Concrete Floor Moisture Measurement in Hospital Complex
This article was originally published by Floor Covering Installer in their Nov-Dec 2016 issue.
It can be found online here on page 53a (Opens in new tab).
Bill Lepito is Principle of Certified Floor Covering Consultants (CFCC), a nationally-recognized firm that specializes in moisture testing for concrete substrates, and forensic flooring failure investigations.
His expertise has meant he has been involved in countless cases of both preventative moisture testing before floor systems are installed over concrete substrates, and in determining what went wrong when a flooring installation fails.
Lepito uses the Rapid RH® because he knows better than most what is at stake when concrete moisture measurement isn’t accurately assessed.
Accurate Concrete Moisture Measurement
“A couple years back, I got called into a huge hospital complex in Washington D.C. ,” explains Lepito. On the jobsite, five engineer firms were performing moisture testing and everyone was using different equipment. Not surprisingly, everyone was getting different results, too, and Lepito was hired to come in and figure out why.
Hospitals normally have stringent requirements but this 1.2 million square foot complex was being built to provide service to injured veterans returning from active duty, and everyone involved wanted to meet the highest possible standards.
Because everyone was arguing about who was providing accurate information and whose information was wrong, Lepito began by educating the general contractors and the Army Corps of Engineers.
“I provided them the ASTM standard [for concrete moisture testing] to follow along and explained why it mattered.” Then Lepito took them out on the jobsite and had them watch him conduct relative humidity (RH) testing with the Rapid RH® by Wagner Meters, stopping for questions until the whole team understood the test method and the accuracy of testing he was providing.
“One advantage to using the Rapid RH® for RH testing,” says Lepito, “is that it makes meeting the ASTM standard easy to achieve.”
“It’s about as simple as it can get,” Lepito continues, ”The [Rapid RH®] is user-friendly for specialists like myself, and also for non-consultant types of people like general contractors.”
Lepito himself had switched to the Rapid RH® system six years ago, after using a competitor’s product proved to be less accurate in the field.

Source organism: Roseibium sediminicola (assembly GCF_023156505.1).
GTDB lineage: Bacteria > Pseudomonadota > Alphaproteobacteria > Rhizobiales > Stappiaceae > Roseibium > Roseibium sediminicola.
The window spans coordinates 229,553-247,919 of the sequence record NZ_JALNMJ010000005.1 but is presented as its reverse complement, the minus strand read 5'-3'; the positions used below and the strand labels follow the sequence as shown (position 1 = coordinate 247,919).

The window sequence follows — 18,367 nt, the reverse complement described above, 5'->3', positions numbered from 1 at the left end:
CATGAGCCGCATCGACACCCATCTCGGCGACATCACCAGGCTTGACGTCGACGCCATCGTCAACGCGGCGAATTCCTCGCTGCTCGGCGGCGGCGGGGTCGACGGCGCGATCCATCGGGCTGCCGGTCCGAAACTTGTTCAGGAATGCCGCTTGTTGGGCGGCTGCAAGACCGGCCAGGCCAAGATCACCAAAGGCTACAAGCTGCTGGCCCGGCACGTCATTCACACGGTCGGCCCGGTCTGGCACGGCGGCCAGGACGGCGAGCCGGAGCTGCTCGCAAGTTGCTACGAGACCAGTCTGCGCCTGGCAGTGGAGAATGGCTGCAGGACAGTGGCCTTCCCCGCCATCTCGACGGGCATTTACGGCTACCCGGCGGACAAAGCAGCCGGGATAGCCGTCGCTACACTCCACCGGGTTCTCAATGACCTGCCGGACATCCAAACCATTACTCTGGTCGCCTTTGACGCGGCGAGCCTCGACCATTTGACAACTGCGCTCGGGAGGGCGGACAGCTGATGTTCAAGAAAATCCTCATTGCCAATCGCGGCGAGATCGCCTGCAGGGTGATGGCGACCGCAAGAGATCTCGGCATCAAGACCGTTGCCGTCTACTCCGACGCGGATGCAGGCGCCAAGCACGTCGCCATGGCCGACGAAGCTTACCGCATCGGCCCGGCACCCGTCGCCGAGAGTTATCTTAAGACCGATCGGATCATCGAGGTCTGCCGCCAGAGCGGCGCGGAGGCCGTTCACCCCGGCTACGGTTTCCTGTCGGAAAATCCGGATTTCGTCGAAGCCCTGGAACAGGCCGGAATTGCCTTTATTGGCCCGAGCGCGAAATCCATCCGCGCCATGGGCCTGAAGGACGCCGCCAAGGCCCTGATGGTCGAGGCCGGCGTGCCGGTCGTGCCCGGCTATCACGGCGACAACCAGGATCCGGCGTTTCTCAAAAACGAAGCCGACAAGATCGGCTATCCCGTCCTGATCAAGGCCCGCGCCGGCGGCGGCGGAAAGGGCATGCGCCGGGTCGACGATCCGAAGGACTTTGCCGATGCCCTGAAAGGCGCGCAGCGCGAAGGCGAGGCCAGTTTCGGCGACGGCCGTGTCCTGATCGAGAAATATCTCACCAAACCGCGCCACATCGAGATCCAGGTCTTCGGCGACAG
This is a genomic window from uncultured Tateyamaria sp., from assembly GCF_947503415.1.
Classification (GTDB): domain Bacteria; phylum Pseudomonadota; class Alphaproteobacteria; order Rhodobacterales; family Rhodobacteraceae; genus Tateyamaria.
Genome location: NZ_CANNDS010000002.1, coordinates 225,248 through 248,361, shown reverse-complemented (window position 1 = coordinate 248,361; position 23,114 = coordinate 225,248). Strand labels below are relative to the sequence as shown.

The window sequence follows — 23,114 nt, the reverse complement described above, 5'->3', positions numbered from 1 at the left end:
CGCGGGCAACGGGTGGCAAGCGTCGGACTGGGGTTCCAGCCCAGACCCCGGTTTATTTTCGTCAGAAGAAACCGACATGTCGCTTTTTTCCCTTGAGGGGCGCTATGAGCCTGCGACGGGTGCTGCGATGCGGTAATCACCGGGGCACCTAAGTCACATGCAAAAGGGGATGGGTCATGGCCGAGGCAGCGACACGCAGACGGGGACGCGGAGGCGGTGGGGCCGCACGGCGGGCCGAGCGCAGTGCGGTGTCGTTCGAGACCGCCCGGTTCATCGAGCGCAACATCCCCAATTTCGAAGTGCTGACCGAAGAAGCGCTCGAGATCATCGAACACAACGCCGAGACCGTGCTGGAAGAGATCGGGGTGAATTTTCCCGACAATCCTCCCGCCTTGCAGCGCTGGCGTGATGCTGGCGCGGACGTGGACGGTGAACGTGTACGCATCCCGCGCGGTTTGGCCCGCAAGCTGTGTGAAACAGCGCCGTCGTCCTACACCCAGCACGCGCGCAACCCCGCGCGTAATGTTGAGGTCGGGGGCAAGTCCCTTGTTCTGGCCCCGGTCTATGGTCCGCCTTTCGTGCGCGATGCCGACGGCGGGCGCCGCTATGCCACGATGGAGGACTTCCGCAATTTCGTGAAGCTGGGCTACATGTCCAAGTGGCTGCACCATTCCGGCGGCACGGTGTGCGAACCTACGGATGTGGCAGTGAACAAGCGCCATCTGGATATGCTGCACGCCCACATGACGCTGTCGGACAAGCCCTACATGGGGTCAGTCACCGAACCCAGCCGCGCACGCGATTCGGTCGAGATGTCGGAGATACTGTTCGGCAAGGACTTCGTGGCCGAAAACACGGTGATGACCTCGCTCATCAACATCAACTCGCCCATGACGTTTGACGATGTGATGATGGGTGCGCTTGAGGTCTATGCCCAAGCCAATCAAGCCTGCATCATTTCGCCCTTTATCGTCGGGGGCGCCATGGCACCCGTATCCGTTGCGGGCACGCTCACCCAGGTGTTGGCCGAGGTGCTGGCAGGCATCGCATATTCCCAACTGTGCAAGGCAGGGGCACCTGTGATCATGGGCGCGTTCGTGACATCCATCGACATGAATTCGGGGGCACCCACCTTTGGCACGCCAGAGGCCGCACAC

Most Concrete Moisture Testing Products Are Flawed
It wasn’t just one manufacturer that was problematic.
“There were seven suppliers of moisture measurement products and we, early on, realized we were getting discrepancies in the readings”
These discrepancies, as Lepito knows from 40 years’ experience, aren’t just a problem for record keeping, but have led to many flooring failures, health issues for building occupants, litigation, and more.
Over a billion dollars is spent annually on moisture-related flooring failures, so accuracy is essential for moisture testing.
Rapid RH® – the Reliable Choice
Accordingly, in 2010, a group of industry specialists, along with most of the manufacturers, got together and began a study of the different in situ products available for concrete moisture testing. Lepito admits that their expectation was that there would be some variances with the sensors used in RH testing.
Instead, the study revealed that the more pressing problem was in the sensor housing – the sleeve meant to isolate the test hole from the conditions around the sensor itself so that only the moisture at the correct test depth would be read by the sensor.
“This is a depth-specific test,” reminds Lepito, “and Wagner was the only sensor that was depth-specific at that time.” Decades of testing has proven that moisture measurements taken at 40% of the concrete slab depth (for slabs drying from one side) provide the most accurate prediction of the final moisture content once the slab has been sealed with a floor covering or sealant.
The accuracy of the Rapid RH® concrete moisture test method also meant that he saved the hospital project millions of dollars in possible moisture-related problems. Based on Lepito’s findings using the Rapid RH®, the project executives and the Army Corps of Engineers made the decision to moisture mitigate, still a $7 million dollar process, but ultimately the best choice for the building complex, the staff, and the wounded veterans that would be served there.
“The director of the project called me to his office and personally thanked me for saving him from making the biggest mistake he would have made while building this hospital,” Lepito states. “To think of the veterans that would be getting the help they need there – it was the proudest moment of my career.”